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25.05.2019 Opinion

Should People Be Guilty By Association?

By Chief Akilu Sayibu

Since the renewed clashes between the Charkosis and the Konkonbas started at both Chereponi and Saboba, there have been calls from some persons on the Defence Minister, Hon Dominic Nitiwul, to either resign or be fired.

The calls for his resignation is not built on any empirical evidence implicating him in the current crisis but only influenced by the fact that he is a Konkonba.

Should people be guilty by association in this 21st Century and not through direct evidence linking them to crime?

If we are to promote this theory of guilt by association then, every Ghanaian will be guilty in one way or the other.

I honestly do not think that calls for the resignation of Minister Nitiwul are based on his complicity or involvement in the current crisis. If anything at all, he is putting in efforts to bring an end to the war even though domestic security does not come under his purview as the Minister in charge of the Defence of the country.

I must be quick to state that my heart bleeds for those who have died, misplaced or those whose properties have been burnt and are living in constant fear for their lives and in some cases, starving to death because they don't have immediate access to food and water.

I am aware per the videos and other literature in circulation on social media that children, women and the aged are highly affected in these wars.

The accusations and counter-accusations by both the Chokosis and the Konkombas have been read and viewed in videos as well.

In some cases, the government has been accused of not doing enough to protect lives and properties and to by extension end the conflicts.

I am not about to say whether these allegations are justified or not neither am I by this opinion piece going to pass judgement on who is right or wrong. This is not the motive for this article.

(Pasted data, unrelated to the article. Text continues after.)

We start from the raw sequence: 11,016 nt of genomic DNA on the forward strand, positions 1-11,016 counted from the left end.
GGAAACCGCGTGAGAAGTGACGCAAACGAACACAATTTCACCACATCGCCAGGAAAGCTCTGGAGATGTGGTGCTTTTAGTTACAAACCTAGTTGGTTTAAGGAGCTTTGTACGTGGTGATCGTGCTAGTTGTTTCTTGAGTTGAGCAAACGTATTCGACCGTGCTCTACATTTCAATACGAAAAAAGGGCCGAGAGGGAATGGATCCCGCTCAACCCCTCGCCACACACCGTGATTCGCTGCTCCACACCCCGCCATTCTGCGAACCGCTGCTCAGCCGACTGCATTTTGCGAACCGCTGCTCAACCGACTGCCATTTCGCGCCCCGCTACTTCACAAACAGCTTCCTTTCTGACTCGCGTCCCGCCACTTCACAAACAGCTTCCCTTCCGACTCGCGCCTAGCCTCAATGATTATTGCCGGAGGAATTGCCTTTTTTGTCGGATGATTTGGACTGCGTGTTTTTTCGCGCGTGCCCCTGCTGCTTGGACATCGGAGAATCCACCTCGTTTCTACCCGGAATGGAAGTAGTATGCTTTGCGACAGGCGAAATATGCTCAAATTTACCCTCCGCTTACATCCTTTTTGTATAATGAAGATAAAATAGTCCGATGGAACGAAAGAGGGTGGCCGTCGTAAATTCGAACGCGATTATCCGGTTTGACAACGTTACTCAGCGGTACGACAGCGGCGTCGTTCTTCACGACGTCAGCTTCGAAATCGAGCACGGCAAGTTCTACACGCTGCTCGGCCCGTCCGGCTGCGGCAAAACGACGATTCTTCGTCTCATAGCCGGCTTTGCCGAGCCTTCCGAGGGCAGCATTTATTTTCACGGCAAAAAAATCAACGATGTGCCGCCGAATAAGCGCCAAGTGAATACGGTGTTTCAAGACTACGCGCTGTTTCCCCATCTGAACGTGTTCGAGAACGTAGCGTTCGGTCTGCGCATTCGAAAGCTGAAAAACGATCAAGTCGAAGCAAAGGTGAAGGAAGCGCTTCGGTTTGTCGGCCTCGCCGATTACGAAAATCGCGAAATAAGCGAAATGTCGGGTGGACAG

What I want to say is to appeal directly to the warring factions to choose peace over wars. They should use dialogue and other non-violent mechanisms to always address their problems and not always resort to the guns leading to avoidable deaths.

Conflicts between two persons should not be elevated to the level of tribal conflict. There must be thorough education on the socio-economic effects of wars on the lives of the people in terms of their development and related issues.

We must emphasise the need for peaceful coexistence and its benefits to the people and eschew needless wars.

The Defence Minister, Hon Dominic Nitiwul, must be commended for taking the initiative of pulling together opinion leaders from the two tribes and from the various political parties to visit the area to talk to the people to embrace peace. The Regional Security Council, headed by Hon Salifu Saeed, deserves some commendations as well for their efforts so far to end the feud.

Seeing leaders of the Konkonbas and the Chakosis together on a peace mission to the area is very positive.

This is very refreshing and those fighting must learn lessons from this.

If your leaders can travel on the same aeroplane and in some cases, vehicles as well as wine and dine together, why can't you do same?

I wish to use this opportunity to call on the Minister of the Interior as well as the National Security Minister and the various stakeholders to deploy all their conflict resolution skills to end this particular conflict in the area and other conflicts or potential conflict situations in the Region.

We must remind ourselves that we are all one people with a common destiny and it is better for us to swim together rather than sink together. A word to the wise, is always enough.

By Chief Akilu Sayibu

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